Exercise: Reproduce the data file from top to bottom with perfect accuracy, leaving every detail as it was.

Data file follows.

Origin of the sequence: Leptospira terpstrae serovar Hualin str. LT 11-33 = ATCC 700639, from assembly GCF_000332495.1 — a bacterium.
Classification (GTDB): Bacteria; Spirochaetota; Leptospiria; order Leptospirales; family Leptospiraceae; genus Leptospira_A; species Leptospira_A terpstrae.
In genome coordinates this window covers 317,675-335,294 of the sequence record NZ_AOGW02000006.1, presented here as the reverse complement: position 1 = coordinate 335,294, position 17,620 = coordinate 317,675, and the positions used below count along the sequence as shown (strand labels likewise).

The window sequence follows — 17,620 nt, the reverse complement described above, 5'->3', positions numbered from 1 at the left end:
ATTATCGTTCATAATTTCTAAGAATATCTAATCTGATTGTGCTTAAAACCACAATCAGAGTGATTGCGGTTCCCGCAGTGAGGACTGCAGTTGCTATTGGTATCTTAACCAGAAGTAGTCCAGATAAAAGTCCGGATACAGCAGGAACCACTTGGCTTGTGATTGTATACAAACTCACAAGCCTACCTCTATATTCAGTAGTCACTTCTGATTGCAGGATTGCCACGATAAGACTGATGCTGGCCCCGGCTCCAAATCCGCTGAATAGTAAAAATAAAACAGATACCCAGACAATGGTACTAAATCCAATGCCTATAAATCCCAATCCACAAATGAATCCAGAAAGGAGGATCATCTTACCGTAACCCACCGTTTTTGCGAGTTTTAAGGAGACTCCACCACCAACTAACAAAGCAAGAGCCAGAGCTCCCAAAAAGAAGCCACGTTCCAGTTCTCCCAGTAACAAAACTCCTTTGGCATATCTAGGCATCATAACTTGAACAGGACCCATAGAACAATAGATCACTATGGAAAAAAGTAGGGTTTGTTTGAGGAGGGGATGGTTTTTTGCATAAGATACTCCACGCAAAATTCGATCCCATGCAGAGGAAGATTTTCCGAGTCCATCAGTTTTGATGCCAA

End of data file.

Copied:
Origin of the sequence: Leptospira terpstrae serovar Hualin str. LT 11-33 = ATCC 700639, from assembly GCF_000332495.1 — a bacterium.
Classification (GTDB): Bacteria; Spirochaetota; Leptospiria; order Leptospirales; family Leptospiraceae; genus Leptospira_A; species Leptospira_A terpstrae.
In genome coordinates this window covers 317,675-335,294 of the sequence record NZ_AOGW02000006.1, presented here as the reverse complement: position 1 = coordinate 335,294, position 17,620 = coordinate 317,675, and the positions used below count along the sequence as shown (strand labels likewise).

The window sequence follows — 17,620 nt, the reverse complement described above, 5'->3', positions numbered from 1 at the left end:
ATTATCGTTCATAATTTCTAAGAATATCTAATCTGATTGTGCTTAAAACCACAATCAGAGTGATTGCGGTTCCCGCAGTGAGGACTGCAGTTGCTATTGGTATCTTAACCAGAAGTAGTCCAGATAAAAGTCCGGATACAGCAGGAACCACTTGGCTTGTGATTGTATACAAACTCACAAGCCTACCTCTATATTCAGTAGTCACTTCTGATTGCAGGATTGCCACGATAAGACTGATGCTGGCCCCGGCTCCAAATCCGCTGAATAGTAAAAATAAAACAGATACCCAGACAATGGTACTAAATCCAATGCCTATAAATCCCAATCCACAAATGAATCCAGAAAGGAGGATCATCTTACCGTAACCCACCGTTTTTGCGAGTTTTAAGGAGACTCCACCACCAACTAACAAAGCAAGAGCCAGAGCTCCCAAAAAGAAGCCACGTTCCAGTTCTCCCAGTAACAAAACTCCTTTGGCATATCTAGGCATCATAACTTGAACAGGACCCATAGAACAATAGATCACTATGGAAAAAAGTAGGGTTTGTTTGAGGAGGGGATGGTTTTTTGCATAAGATACTCCACGCAAAATTCGATCCCATGCAGAGGAAGATTTTCCGAGTCCATCAGTTTTGATGCCAA